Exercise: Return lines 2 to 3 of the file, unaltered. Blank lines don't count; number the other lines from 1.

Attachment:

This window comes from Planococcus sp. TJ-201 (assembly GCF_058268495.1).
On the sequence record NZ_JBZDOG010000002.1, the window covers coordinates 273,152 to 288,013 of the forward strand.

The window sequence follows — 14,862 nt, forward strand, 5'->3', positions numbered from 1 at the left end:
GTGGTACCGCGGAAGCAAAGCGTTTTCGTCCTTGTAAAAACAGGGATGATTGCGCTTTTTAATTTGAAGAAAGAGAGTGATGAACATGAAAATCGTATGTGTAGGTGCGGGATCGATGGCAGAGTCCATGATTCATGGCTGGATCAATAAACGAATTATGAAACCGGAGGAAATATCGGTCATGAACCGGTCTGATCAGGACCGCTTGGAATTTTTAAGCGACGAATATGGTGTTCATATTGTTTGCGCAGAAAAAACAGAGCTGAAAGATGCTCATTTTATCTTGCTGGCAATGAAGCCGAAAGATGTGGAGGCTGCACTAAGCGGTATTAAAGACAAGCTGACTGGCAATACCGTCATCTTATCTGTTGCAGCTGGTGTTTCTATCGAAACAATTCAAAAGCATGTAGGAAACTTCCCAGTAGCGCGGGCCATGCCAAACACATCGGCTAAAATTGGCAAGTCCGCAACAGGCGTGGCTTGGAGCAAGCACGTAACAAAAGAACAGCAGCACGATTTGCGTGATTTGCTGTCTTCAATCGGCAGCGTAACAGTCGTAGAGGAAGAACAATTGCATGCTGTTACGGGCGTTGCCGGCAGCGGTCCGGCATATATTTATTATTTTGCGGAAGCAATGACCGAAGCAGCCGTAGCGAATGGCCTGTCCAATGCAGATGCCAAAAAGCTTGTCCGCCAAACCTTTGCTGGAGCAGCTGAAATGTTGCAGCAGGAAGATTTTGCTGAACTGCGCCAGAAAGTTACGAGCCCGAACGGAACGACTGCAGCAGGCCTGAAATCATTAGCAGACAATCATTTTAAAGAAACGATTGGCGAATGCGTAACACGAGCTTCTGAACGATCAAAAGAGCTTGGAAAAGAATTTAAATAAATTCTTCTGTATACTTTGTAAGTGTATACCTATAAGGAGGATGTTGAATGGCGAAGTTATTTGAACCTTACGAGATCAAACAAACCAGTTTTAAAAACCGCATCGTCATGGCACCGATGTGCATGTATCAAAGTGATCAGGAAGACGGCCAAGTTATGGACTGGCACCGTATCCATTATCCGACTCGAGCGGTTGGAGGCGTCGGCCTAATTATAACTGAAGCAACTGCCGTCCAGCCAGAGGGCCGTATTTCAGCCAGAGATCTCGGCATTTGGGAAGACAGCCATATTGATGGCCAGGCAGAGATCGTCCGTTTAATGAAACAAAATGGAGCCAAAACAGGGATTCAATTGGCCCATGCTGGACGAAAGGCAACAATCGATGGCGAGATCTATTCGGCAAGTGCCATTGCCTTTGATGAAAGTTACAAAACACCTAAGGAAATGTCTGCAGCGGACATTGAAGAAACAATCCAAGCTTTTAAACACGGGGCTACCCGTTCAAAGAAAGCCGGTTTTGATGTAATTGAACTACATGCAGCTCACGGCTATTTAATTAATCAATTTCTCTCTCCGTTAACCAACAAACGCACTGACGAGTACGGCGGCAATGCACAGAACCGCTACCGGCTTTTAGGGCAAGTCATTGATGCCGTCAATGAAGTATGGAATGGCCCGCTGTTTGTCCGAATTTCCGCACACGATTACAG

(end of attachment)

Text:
On the sequence record NZ_JBZDOG010000002.1, the window covers coordinates 273,152 to 288,013 of the forward strand.

The window sequence follows — 14,862 nt, forward strand, 5'->3', positions numbered from 1 at the left end: